* The Chicago Tribune editorializes on the Chicago Public Schools’ serious financial problems…
Meanwhile, back in Springfield: Democrats who largely set this disaster in motion with laws and policies that ruined CPS finances now hold the power to rescue the district. The cost? Reach a compromise with the state’s Republican governor. He seeks to reform governing and labor policies that have dunned taxpayers and strangled job growth in Illinois.
Gov. Bruce Rauner is ready to deal. He’s ready to help the schools. But there’s got to be some give and take, not take it or leave it, from Democratic leaders.
The strategy of House Speaker Michael Madigan and Senate President John Cullerton is to … hope that Rauner eventually caves to public pressure for a budget. But if those teachers get fired, or if the school system capsizes under debt, it won’t be a freshman governor who gets the blame. It will be Democrats, starting with those longtime leaders in Springfield and Mayor Rahm Emanuel in City Hall.
Teachers sent a loud and clear message Monday. Negotiations now should kick into higher gear. Claypool has cut central office jobs, and can — should — cut more. CPS should push to close struggling or half-empty schools. Teachers should pick up their share of pension contributions — the 7 percent that CPS can no longer afford. We understand that Springfield may contribute more to the system, but only in return for the kinds of reforms Rauner advocates.
Um, OK, when the stuff hits the fan is the governor really gonna say “I’d love to stop the city school shutdown, but I want remap reform first. And cuts to workers’ comp coverage. And a gutting of local collective bargaining rights.”
Yeah, that’ll work. You’re content with allowing the largest school system in the state to “capsize” over remap reform? Go with that.
Not saying that the governor will get all the blame here. There will definitely be an infinite amount of blame to go around. I’m just saying Rauner can’t avoid blame, except for on one floor of a certain ivory tower on Michigan Ave.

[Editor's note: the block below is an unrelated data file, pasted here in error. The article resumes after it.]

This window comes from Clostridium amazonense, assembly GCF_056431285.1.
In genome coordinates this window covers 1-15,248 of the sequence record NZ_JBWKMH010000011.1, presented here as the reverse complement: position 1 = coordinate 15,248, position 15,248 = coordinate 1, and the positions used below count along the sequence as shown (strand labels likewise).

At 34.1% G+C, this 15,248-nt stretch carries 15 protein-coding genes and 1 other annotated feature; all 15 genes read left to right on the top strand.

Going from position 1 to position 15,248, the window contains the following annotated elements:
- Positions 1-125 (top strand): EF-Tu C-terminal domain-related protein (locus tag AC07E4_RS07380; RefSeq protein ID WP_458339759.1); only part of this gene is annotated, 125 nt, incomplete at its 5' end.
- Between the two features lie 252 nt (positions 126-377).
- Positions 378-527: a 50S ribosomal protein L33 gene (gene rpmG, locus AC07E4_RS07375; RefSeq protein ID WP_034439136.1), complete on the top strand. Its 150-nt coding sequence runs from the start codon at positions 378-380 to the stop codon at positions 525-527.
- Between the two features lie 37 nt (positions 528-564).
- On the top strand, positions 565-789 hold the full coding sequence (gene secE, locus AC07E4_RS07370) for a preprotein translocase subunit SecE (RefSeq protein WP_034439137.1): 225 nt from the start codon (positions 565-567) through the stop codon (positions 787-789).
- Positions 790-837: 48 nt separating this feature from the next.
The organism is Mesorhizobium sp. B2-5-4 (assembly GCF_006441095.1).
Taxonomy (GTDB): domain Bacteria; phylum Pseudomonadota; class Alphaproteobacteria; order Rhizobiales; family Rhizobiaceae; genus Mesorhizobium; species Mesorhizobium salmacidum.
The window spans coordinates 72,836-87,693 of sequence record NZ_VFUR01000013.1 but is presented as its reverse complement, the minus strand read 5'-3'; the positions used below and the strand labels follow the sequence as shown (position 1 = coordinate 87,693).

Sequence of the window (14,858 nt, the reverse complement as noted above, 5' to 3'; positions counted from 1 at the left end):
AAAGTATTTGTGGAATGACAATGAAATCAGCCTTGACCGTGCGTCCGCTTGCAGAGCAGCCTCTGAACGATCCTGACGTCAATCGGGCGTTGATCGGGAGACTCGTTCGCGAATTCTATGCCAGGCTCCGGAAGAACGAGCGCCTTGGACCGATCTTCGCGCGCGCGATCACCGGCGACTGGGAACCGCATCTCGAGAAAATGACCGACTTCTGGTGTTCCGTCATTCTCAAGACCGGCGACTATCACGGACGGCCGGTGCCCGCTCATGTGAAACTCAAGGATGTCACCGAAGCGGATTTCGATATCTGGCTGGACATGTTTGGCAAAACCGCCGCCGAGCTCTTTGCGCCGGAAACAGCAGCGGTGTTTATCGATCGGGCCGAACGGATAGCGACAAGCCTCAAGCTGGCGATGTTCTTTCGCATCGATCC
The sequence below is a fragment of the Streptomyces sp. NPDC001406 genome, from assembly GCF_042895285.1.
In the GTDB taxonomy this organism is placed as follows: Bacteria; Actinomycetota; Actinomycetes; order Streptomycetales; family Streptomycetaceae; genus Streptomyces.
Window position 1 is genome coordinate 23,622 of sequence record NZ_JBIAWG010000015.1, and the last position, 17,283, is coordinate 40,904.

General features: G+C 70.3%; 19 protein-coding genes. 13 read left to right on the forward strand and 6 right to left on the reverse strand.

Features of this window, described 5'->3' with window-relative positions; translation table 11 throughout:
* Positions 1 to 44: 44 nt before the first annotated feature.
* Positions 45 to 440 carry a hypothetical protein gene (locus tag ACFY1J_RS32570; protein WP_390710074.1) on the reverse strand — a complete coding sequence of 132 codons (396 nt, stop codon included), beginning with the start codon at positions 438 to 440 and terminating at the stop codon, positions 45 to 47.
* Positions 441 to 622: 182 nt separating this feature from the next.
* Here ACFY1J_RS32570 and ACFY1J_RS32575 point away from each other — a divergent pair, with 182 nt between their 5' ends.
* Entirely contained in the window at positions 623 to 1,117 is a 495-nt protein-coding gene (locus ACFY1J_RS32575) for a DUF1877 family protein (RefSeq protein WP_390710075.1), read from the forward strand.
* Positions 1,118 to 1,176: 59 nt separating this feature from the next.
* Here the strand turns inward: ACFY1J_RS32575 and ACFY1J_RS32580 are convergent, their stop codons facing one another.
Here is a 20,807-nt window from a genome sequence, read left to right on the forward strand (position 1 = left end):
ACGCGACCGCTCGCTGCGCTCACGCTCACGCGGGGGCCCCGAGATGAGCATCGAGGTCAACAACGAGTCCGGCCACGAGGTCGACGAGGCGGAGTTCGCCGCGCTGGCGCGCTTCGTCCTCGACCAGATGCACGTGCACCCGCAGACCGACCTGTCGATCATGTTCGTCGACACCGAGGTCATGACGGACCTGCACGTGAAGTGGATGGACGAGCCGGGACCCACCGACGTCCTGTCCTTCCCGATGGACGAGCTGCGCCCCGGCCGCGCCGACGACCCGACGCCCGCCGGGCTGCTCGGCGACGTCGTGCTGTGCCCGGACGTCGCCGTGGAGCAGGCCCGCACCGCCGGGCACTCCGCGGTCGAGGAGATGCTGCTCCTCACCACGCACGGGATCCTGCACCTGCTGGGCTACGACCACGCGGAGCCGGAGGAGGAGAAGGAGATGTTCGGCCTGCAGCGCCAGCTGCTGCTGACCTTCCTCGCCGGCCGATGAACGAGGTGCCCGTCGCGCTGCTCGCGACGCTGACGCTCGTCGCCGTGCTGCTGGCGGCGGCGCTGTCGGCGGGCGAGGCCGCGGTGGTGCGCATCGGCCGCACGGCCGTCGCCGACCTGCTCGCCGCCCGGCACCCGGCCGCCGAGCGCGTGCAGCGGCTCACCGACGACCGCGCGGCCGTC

Also, notice how once again the Tribune doesn’t mention any specifics about the governor’s proposed reforms? That would destroy the narrative, of course.
* So, as a reminder, this is one of the governor’s demands which has actually been put into bill form…
Prohibited subjects of bargaining.
(a) A public employer and a labor organization may not bargain over, and no collective bargaining agreement entered into, renewed, or extended on or after the effective date of
this amendatory Act of the 99th General Assembly may include,
provisions related to the following prohibited subjects of collective bargaining:
(1) Employee pensions, including the impact or
implementation of changes to employee pensions, including
the Employee Consideration Pension Transition Program as
set forth in Section 30 of the Personnel Code.
(2) Wages, including any form of compensation including salaries, overtime compensation, vacations,
holidays, and any fringe benefits, including the impact or
implementation of changes to the same; except nothing in
this Section 7.6 will prohibit the employer from electing
to bargain collectively over employer-provided health insurance.
(3) Hours of work, including work schedules, shift
schedules, overtime hours, compensatory time, and lunch periods, including the impact or implementation of changes
to the same.
(4) Matters of employee tenure, including the impact of
employee tenure or time in service on the employer’s
exercise of authority including, but not limited to, any
consideration the employer must give to the tenure of
employees adversely affected by the employer’s exercise of management’s right to conduct a layoff.